Speaker for the Dead is one long orgy of compassion and forgiveness. Marcao beats his wife; Novinha commits adultery; the piggies kill Libo and Pipo; Ender kills all the buggers in the biggest genocide in all of recorded history. And then we feel bad for them all and forgive them in a big old emotional outpouring of tears and grief and catharsis. Everybody feels guilty for everything, and you just want to shake them and say, hey—don't feel guilty. If you didn't do these horrible things, how could we forgive you and get all teary and lyrical? It's like the piggies getting tortured to turn into trees—the pain feels good, especially when Ender's holding the knife.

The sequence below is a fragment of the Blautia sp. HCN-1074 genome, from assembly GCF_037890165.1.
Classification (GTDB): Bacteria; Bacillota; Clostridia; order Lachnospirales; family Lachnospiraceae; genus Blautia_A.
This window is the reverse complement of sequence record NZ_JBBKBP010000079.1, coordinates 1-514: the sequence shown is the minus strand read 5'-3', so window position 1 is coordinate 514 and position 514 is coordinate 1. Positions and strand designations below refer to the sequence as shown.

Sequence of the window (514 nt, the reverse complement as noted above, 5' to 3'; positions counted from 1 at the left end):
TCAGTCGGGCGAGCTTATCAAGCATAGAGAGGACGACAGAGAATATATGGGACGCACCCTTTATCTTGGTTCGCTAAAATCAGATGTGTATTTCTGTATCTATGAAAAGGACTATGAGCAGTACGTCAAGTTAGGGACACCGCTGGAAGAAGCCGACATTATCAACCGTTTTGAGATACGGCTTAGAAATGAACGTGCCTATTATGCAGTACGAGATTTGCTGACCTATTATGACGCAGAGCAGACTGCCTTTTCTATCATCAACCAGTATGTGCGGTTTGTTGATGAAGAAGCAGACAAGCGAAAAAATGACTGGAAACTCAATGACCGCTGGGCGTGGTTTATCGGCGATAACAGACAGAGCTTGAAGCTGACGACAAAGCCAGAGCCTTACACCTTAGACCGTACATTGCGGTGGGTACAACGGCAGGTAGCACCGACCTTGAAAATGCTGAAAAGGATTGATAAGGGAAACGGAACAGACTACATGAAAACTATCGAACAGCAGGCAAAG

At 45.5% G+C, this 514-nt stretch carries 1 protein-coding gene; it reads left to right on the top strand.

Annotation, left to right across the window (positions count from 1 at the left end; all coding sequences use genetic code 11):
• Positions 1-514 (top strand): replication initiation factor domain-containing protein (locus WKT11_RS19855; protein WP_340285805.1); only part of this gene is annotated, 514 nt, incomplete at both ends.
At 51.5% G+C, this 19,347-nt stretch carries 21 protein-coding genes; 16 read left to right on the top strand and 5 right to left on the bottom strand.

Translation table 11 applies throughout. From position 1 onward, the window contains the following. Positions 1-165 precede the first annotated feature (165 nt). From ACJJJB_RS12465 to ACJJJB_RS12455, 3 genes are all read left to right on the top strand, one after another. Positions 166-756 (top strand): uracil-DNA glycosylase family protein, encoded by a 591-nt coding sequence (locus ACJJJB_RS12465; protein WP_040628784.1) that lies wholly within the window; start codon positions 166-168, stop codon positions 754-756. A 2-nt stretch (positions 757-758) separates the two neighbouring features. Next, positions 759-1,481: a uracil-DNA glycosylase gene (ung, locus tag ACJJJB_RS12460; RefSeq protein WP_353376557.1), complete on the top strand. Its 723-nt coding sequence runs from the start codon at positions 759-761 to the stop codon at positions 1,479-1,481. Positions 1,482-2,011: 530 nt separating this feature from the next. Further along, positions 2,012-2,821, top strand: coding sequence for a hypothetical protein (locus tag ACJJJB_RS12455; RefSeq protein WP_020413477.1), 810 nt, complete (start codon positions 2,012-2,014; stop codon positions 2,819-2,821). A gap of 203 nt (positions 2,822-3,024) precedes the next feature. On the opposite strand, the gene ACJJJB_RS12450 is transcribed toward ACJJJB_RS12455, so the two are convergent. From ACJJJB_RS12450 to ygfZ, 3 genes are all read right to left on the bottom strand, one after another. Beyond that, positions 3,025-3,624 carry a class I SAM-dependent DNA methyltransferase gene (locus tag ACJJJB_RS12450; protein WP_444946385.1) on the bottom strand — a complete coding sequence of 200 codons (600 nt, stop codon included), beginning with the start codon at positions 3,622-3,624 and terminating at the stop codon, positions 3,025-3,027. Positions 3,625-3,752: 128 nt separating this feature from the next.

Questions About Compassion and Forgiveness
Does Ender forgive Marcao? Does he have the right to forgive him? Can you forgive someone who has wronged somebody else?
What harm does compassion cause in the novel? Would the characters be better off with less compassion?
Is ramen defined by the ability to feel compassion? Explain your answer.
Chew on This
Compassion is Ender's super-power.
Forgiveness depends on good intentions, so Speaker for the Dead is careful to make sure that everyone's intentions are good.